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Cite as: Jan/Feb 2011 85(1/2) LIJ, p.44

Sales of lots on unregistered plans of subdivision may be rescinded if the plans are not registered by a specified date, but Supreme Court decisions on this issue have left some uncertainties.

By Tim Messer

Sales of real estate “off the plan” are now commonplace in Victoria. However, such sales were prohibited before the enactment of the Sale of Land (Allotments) Act in 1985.1 When the legislature first allowed vendors to sell lots on an unregistered plan of subdivision, it did so on terms designed to protect purchasers. In Clifford v Solid Investments,2 the nature and extent of the protection afforded purchasers by s9AE(2) of the Sale of Land Act 1962 (“the Act”) was considered by the Supreme Court.

History of s9AE(2)

Section 9AE(2) of the Act came into effect in 1985. In its original form, the section provided as follows:

“If the plan of subdivision is not approved within 12 months after the date of the prescribed contract of sale of an allotment on that plan of subdivision, the purchaser may, at any time after the expiration of that period of 12 months but before the plan is so approved, rescind the contract.”

Section 9AE(2) was amended in 1989 to extend the period for registration of the plan of subdivision from 12 to 18 months.3 (The term “registered” was substituted for “approved” in s9AE(2) by separate amending legislation.)

Section 9AE(2) was further amended in 1991.4 Following the 1991 amendment, the section provided (and continues to provide) as follows:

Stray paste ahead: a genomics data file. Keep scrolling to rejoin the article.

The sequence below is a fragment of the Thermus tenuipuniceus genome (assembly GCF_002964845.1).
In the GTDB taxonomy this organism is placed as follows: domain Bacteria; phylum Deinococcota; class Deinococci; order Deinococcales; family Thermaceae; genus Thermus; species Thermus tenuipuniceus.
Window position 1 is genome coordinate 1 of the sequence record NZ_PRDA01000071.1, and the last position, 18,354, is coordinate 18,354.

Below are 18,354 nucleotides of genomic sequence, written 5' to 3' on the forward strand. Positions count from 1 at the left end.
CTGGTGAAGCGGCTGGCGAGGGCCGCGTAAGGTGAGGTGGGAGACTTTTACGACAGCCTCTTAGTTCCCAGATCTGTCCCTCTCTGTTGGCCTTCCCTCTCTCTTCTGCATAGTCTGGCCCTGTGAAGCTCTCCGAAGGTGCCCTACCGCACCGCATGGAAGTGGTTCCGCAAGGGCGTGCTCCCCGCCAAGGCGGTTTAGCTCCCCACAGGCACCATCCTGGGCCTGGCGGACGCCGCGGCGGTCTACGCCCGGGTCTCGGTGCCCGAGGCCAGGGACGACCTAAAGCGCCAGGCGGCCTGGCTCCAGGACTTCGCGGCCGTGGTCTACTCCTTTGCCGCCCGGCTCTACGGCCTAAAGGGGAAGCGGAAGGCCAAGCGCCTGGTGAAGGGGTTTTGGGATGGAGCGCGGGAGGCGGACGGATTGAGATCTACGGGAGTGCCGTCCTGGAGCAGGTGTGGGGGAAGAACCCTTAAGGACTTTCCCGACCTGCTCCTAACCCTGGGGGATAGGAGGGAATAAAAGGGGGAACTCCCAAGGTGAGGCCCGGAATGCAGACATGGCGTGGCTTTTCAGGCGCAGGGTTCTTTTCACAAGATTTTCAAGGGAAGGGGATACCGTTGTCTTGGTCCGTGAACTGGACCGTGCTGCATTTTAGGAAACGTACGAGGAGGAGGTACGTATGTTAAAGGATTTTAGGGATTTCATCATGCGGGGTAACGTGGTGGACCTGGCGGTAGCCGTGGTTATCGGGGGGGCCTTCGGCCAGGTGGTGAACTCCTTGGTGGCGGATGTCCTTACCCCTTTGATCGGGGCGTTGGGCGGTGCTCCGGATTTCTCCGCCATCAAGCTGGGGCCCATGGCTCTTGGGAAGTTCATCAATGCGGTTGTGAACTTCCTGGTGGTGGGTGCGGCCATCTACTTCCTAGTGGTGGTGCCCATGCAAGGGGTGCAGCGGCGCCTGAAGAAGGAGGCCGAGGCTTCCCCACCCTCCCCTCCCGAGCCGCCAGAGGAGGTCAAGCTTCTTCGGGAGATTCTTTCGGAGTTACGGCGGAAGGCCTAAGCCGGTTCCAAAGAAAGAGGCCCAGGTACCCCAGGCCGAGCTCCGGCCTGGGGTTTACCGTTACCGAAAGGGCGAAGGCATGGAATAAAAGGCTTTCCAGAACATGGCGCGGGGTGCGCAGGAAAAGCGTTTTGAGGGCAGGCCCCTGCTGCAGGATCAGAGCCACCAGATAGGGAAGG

“If the plan of subdivision is not registered within 18 months after the date of the prescribed contract of sale of a lot on that plan of subdivision, or, if the contract specifies another period, before the end of that specified period, the purchaser may, at any time after the expiration of that period but before the plan is so registered, rescind the contract.”

A development in Geelong

Solid Investments was the owner of waterfront property at Eastern Beach in Geelong. In 2006, Solid intended to build a multi-storey residential apartment complex on the property. The complex was to be known as “Edgewater Geelong”.

On 31 July 2006, Solid sold one residential apartment in the Edgewater complex to Clifford. Two days later, Solid sold another apartment to Clifford and Bayley. At the time of each sale, the relevant plan of subdivision establishing the complex had not been registered. Accordingly, each contract of sale was a prescribed contract within the meaning of ss9AA–9AF of the Act.5 As purchasers “off the plan”, Clifford and Bayley were entitled to the benefit of s9AE(2).

Special Condition 4 of each contract dealt with registration of the plan of subdivision. The effect of the special condition was as follows:

  • Each contract was subject to registration of the plan of subdivision.